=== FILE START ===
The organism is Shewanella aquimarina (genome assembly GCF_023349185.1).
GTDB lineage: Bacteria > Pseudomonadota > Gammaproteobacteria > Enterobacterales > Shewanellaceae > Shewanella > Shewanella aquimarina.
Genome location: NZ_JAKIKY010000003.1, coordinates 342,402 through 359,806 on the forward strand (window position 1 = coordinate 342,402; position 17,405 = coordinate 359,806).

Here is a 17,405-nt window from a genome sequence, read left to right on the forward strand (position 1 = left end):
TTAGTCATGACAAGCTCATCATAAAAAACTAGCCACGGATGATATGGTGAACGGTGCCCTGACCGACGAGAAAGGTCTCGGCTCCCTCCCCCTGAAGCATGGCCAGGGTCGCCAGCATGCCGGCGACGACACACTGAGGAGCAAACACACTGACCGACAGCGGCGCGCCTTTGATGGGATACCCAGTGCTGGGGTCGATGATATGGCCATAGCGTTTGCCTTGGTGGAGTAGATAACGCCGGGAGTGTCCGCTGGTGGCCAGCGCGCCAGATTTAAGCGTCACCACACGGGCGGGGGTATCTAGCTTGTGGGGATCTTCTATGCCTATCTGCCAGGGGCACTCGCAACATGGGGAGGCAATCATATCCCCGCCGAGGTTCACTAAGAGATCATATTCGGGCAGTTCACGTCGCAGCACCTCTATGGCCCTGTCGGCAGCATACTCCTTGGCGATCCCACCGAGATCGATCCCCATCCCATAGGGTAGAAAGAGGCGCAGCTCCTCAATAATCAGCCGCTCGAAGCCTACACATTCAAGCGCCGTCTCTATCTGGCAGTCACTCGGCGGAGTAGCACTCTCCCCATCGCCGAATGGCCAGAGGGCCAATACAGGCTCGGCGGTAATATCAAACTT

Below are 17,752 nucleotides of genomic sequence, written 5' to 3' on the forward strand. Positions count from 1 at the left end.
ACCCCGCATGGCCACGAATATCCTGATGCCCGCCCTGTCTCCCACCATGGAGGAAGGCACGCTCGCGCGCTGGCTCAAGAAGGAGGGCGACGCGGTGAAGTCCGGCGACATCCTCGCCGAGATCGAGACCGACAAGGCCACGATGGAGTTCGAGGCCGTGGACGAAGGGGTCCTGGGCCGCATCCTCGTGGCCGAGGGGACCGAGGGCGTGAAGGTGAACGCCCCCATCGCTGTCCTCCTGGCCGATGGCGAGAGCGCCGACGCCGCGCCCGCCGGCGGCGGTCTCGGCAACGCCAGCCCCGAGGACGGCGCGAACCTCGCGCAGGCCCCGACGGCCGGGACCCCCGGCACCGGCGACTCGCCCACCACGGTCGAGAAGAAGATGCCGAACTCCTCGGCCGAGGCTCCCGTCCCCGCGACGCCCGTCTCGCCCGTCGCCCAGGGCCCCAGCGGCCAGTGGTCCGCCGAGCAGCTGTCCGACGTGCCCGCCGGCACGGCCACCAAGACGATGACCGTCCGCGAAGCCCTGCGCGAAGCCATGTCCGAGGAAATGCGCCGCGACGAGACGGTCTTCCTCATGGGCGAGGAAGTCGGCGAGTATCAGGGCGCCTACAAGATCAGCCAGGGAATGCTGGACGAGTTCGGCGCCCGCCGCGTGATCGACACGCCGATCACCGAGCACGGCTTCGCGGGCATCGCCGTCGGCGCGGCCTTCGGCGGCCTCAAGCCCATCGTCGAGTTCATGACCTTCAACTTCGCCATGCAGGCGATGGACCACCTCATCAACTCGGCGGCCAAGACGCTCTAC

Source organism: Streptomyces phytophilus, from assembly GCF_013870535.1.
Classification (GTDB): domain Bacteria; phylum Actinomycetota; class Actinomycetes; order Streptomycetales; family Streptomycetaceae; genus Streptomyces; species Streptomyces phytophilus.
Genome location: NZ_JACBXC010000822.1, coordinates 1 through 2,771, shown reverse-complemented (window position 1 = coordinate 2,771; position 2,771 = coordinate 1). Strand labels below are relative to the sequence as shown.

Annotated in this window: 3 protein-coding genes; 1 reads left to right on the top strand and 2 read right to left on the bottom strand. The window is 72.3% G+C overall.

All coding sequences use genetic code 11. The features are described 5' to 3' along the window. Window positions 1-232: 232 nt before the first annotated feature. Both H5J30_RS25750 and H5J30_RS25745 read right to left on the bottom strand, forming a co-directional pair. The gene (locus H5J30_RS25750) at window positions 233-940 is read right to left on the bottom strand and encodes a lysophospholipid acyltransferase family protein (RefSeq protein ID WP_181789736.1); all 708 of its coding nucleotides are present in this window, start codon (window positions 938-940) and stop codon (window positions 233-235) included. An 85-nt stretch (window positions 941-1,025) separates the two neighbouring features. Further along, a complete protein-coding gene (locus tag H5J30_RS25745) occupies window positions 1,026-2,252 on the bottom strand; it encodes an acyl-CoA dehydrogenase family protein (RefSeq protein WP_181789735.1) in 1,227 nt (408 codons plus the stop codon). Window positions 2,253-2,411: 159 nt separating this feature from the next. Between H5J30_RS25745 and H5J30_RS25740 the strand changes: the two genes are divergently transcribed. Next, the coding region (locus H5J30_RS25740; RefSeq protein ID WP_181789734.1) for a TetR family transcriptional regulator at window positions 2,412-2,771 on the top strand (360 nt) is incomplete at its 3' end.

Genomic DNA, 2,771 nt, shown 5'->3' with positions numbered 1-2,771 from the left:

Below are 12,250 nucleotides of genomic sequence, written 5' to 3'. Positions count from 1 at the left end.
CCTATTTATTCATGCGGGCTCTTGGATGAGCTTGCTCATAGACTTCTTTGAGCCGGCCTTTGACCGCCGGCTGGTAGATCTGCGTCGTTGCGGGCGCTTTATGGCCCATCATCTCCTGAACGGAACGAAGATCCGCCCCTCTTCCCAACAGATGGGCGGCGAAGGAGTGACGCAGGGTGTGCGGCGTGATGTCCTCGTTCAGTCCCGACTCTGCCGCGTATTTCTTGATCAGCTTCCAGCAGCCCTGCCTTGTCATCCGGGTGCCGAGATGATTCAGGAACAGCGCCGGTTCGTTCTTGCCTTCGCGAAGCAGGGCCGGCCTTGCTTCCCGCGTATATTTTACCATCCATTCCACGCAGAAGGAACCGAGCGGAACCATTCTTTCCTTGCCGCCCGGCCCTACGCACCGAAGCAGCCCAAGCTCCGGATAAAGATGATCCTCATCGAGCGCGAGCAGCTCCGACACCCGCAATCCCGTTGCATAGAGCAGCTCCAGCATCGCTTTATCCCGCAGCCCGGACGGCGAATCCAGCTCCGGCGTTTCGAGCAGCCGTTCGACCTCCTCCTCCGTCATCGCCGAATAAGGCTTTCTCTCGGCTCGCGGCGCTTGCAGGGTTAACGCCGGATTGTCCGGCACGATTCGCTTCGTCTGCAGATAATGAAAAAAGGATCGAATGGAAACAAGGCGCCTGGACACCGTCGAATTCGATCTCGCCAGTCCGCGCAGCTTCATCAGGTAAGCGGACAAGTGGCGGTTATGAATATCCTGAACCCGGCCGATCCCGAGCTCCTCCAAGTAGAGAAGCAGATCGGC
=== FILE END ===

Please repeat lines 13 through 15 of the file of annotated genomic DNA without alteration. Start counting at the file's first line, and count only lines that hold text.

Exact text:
Genomic DNA, 2,771 nt, shown 5'->3' with positions numbered 1-2,771 from the left:

Below are 12,250 nucleotides of genomic sequence, written 5' to 3'. Positions count from 1 at the left end.
CCTATTTATTCATGCGGGCTCTTGGATGAGCTTGCTCATAGACTTCTTTGAGCCGGCCTTTGACCGCCGGCTGGTAGATCTGCGTCGTTGCGGGCGCTTTATGGCCCATCATCTCCTGAACGGAACGAAGATCCGCCCCTCTTCCCAACAGATGGGCGGCGAAGGAGTGACGCAGGGTGTGCGGCGTGATGTCCTCGTTCAGTCCCGACTCTGCCGCGTATTTCTTGATCAGCTTCCAGCAGCCCTGCCTTGTCATCCGGGTGCCGAGATGATTCAGGAACAGCGCCGGTTCGTTCTTGCCTTCGCGAAGCAGGGCCGGCCTTGCTTCCCGCGTATATTTTACCATCCATTCCACGCAGAAGGAACCGAGCGGAACCATTCTTTCCTTGCCGCCCGGCCCTACGCACCGAAGCAGCCCAAGCTCCGGATAAAGATGATCCTCATCGAGCGCGAGCAGCTCCGACACCCGCAATCCCGTTGCATAGAGCAGCTCCAGCATCGCTTTATCCCGCAGCCCGGACGGCGAATCCAGCTCCGGCGTTTCGAGCAGCCGTTCGACCTCCTCCTCCGTCATCGCCGAATAAGGCTTTCTCTCGGCTCGCGGCGCTTGCAGGGTTAACGCCGGATTGTCCGGCACGATTCGCTTCGTCTGCAGATAATGAAAAAAGGATCGAATGGAAACAAGGCGCCTGGACACCGTCGAATTCGATCTCGCCAGTCCGCGCAGCTTCATCAGGTAAGCGGACAAGTGGCGGTTATGAATATCCTGAACCCGGCCGATCCCGAGCTCCTCCAAGTAGAGAAGCAGATCGGC